Banning neonicotinoids in the EU: an ex-post assessment of economic and environmental costs
Neonicotinoids have been under discussion for representing a risk to wild bees and honeybees. Since 1 December 2013 farmers have been unable to purchase or sow seeds of crop varieties known to be attractive to bees if the seeds have been treated with neonicotinoids. The European Commission, however, has confirmed that a review of new scientific information will take place within two years of this ban. Considering this statement, the HFFA Research Paper 01/2017 analyses the economic and environmental impacts of the neonicotinoid ban in European agriculture based on the study of oilseed rape (OSR).
Steffen Noleppa (HFFA Research), the corresponding author of this study, bases his findings on a comprehensive meta-analysis of existing literature, as well as scientific modelling and calculation approaches. Based on the meta-analysis, the aforementioned ban on neonicotinoids has been found to cause an average decrease in OSR yield of 4.0 percent and maximum losses of around 20%. Some of the analysed studies found quality impacts such as smaller seeds and lower oil content. These have been found in 6.3 percent of OSR harvest volume. These quality depressions account for a price difference of 36.50 EUR per ton affected.
As a result from these quality and yield effects, the ban on neonicotinoids would lead to an annual production loss of 912,000 tons of OSR in the European Union. This is equivalent to a loss of around 400 million EUR annually. The application of pyrethroids as a second-best solution is conservatively estimated to increase the cost of OSR production in the European Union by 120 million EUR annually. Combined with annual economic costs on-farm, the losses resulting from a ban on neonicotinoids are then expected to accumulate to over 510 million EUR.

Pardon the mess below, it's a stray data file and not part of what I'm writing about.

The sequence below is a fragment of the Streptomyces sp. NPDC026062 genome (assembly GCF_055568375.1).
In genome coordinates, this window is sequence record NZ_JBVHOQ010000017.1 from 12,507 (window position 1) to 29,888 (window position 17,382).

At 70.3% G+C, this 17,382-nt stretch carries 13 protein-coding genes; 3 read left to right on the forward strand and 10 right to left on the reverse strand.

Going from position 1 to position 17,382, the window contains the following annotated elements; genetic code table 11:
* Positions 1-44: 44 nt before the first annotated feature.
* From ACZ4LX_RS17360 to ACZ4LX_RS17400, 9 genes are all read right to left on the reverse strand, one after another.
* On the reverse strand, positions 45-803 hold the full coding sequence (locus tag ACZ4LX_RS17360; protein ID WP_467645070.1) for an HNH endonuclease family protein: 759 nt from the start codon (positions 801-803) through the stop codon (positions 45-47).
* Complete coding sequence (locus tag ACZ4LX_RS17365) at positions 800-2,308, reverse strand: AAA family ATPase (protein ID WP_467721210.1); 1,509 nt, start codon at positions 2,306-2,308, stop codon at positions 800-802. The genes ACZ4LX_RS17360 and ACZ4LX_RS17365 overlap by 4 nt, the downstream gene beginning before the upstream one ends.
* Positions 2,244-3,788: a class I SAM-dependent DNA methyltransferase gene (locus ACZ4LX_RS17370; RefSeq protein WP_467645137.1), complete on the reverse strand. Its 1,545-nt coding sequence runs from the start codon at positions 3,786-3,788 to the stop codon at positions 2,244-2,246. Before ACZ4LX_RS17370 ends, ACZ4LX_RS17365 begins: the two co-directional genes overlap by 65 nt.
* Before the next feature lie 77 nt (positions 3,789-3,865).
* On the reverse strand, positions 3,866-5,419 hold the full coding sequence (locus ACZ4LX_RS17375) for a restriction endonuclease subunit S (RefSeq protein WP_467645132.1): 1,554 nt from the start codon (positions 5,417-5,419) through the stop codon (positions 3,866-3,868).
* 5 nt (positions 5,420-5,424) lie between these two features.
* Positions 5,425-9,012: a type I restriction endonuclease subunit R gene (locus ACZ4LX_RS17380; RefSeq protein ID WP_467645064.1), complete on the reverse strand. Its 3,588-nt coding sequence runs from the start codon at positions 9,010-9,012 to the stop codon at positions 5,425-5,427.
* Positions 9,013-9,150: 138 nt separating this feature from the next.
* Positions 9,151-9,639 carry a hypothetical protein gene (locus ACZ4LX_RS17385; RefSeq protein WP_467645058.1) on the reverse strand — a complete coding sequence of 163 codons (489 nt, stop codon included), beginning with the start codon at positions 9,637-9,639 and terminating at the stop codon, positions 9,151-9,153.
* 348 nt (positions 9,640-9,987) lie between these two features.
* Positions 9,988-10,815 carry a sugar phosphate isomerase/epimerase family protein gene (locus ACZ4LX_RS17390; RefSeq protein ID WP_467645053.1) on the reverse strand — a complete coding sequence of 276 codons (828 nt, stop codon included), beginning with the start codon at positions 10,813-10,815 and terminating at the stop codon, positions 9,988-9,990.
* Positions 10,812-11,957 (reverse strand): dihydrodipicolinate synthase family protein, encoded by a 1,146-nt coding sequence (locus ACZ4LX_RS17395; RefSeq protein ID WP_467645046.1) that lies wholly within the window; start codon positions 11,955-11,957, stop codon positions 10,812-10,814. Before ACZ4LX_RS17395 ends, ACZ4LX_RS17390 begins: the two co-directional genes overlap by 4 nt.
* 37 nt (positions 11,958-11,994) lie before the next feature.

The author also points out the environmental effects of the potential ban. Accordingly, lower yields due to decreased OSR productivity would lead to around 533,000 hectares of global land conversion. Concern is also raised about the fact that resistance issues may appear, as the use of alternative plant protection products would intensify, and farmers would be left with fewer options to choose from. Ultimately, the study acknowledges the positive implications which a neonicotinoid ban would have for certain specific environmental aspects. While these positive implications seem widely accepted, the negative consequences of not applying a powerful technology also need to be discussed and understood before coming to a final conclusion.
The Executive Summary of this study can be downloaded below.
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